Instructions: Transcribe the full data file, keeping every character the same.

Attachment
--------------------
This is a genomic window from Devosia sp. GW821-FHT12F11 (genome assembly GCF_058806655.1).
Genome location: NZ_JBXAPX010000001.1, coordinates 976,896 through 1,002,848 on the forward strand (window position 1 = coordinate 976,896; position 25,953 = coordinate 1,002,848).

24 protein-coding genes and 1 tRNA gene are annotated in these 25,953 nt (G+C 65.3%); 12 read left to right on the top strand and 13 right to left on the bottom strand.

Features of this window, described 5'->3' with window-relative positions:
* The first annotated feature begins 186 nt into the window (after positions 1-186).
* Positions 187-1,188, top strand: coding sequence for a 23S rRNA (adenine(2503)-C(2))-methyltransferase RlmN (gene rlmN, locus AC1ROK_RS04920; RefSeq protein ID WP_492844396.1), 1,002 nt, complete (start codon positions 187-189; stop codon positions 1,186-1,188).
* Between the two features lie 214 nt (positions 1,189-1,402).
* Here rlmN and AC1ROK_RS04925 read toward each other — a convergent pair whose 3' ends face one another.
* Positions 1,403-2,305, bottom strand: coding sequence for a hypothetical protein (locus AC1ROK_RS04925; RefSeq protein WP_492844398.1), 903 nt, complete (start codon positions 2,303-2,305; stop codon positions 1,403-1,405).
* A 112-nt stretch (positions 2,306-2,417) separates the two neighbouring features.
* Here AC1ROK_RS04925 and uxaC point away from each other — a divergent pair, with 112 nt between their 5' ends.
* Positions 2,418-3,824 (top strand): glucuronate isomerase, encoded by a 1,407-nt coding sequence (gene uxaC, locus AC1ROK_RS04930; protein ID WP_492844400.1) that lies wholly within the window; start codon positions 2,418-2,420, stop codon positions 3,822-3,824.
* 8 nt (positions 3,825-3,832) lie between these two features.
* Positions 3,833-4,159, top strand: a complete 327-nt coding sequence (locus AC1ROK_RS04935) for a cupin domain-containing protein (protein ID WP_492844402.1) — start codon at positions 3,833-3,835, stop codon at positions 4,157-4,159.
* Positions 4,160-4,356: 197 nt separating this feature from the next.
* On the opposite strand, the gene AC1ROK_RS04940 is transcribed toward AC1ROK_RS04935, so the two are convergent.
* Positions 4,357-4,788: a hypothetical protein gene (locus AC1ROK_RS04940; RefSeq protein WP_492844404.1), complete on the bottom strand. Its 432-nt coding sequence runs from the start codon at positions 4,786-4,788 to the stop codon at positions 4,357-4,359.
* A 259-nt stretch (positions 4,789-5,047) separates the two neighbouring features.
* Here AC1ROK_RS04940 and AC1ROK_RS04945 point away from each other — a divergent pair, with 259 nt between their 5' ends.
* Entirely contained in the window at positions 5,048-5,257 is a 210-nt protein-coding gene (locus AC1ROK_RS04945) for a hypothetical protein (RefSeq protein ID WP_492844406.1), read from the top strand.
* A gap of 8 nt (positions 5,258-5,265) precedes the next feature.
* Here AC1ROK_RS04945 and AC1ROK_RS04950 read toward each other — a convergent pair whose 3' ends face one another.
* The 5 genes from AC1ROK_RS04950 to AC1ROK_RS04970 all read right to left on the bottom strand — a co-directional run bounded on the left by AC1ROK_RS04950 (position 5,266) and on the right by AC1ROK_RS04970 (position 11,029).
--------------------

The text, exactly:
This is a genomic window from Devosia sp. GW821-FHT12F11 (genome assembly GCF_058806655.1).
Genome location: NZ_JBXAPX010000001.1, coordinates 976,896 through 1,002,848 on the forward strand (window position 1 = coordinate 976,896; position 25,953 = coordinate 1,002,848).

24 protein-coding genes and 1 tRNA gene are annotated in these 25,953 nt (G+C 65.3%); 12 read left to right on the top strand and 13 right to left on the bottom strand.

Features of this window, described 5'->3' with window-relative positions:
* The first annotated feature begins 186 nt into the window (after positions 1-186).
* Positions 187-1,188, top strand: coding sequence for a 23S rRNA (adenine(2503)-C(2))-methyltransferase RlmN (gene rlmN, locus AC1ROK_RS04920; RefSeq protein ID WP_492844396.1), 1,002 nt, complete (start codon positions 187-189; stop codon positions 1,186-1,188).
* Between the two features lie 214 nt (positions 1,189-1,402).
* Here rlmN and AC1ROK_RS04925 read toward each other — a convergent pair whose 3' ends face one another.
* Positions 1,403-2,305, bottom strand: coding sequence for a hypothetical protein (locus AC1ROK_RS04925; RefSeq protein WP_492844398.1), 903 nt, complete (start codon positions 2,303-2,305; stop codon positions 1,403-1,405).
* A 112-nt stretch (positions 2,306-2,417) separates the two neighbouring features.
* Here AC1ROK_RS04925 and uxaC point away from each other — a divergent pair, with 112 nt between their 5' ends.
* Positions 2,418-3,824 (top strand): glucuronate isomerase, encoded by a 1,407-nt coding sequence (gene uxaC, locus AC1ROK_RS04930; protein ID WP_492844400.1) that lies wholly within the window; start codon positions 2,418-2,420, stop codon positions 3,822-3,824.
* 8 nt (positions 3,825-3,832) lie between these two features.
* Positions 3,833-4,159, top strand: a complete 327-nt coding sequence (locus AC1ROK_RS04935) for a cupin domain-containing protein (protein ID WP_492844402.1) — start codon at positions 3,833-3,835, stop codon at positions 4,157-4,159.
* Positions 4,160-4,356: 197 nt separating this feature from the next.
* On the opposite strand, the gene AC1ROK_RS04940 is transcribed toward AC1ROK_RS04935, so the two are convergent.
* Positions 4,357-4,788: a hypothetical protein gene (locus AC1ROK_RS04940; RefSeq protein WP_492844404.1), complete on the bottom strand. Its 432-nt coding sequence runs from the start codon at positions 4,786-4,788 to the stop codon at positions 4,357-4,359.
* A 259-nt stretch (positions 4,789-5,047) separates the two neighbouring features.
* Here AC1ROK_RS04940 and AC1ROK_RS04945 point away from each other — a divergent pair, with 259 nt between their 5' ends.
* Entirely contained in the window at positions 5,048-5,257 is a 210-nt protein-coding gene (locus AC1ROK_RS04945) for a hypothetical protein (RefSeq protein ID WP_492844406.1), read from the top strand.
* A gap of 8 nt (positions 5,258-5,265) precedes the next feature.
* Here AC1ROK_RS04945 and AC1ROK_RS04950 read toward each other — a convergent pair whose 3' ends face one another.
* The 5 genes from AC1ROK_RS04950 to AC1ROK_RS04970 all read right to left on the bottom strand — a co-directional run bounded on the left by AC1ROK_RS04950 (position 5,266) and on the right by AC1ROK_RS04970 (position 11,029).